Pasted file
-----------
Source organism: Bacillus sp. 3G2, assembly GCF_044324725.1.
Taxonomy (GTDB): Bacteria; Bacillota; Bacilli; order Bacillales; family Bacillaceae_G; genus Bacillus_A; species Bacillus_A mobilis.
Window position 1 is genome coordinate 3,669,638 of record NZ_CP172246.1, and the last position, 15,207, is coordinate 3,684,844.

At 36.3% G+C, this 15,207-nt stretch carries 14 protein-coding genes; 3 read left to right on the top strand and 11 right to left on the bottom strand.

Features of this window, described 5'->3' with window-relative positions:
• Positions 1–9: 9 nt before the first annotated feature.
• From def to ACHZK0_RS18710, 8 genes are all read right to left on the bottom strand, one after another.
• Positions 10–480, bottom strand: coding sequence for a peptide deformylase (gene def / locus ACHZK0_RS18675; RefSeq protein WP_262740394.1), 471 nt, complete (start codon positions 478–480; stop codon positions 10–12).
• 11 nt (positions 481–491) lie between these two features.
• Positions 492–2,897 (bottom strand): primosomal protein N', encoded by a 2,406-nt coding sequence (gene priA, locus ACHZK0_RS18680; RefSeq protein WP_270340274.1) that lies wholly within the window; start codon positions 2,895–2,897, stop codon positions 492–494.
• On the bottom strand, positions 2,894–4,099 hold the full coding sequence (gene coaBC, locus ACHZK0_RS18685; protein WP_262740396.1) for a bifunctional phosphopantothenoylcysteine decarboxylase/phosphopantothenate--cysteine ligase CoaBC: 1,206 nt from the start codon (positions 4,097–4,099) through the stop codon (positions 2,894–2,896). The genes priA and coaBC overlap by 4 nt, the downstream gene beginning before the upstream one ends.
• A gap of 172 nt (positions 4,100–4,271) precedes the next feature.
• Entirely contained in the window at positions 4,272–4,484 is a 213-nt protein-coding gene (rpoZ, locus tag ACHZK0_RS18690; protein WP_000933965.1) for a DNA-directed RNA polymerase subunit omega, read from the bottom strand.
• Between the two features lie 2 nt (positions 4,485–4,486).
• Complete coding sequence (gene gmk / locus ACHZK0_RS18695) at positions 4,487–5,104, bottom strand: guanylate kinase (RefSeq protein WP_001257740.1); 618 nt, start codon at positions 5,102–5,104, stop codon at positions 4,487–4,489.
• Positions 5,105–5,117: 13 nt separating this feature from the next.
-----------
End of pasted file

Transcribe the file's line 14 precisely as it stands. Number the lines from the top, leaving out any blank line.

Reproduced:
• Between the two features lie 2 nt (positions 4,485–4,486).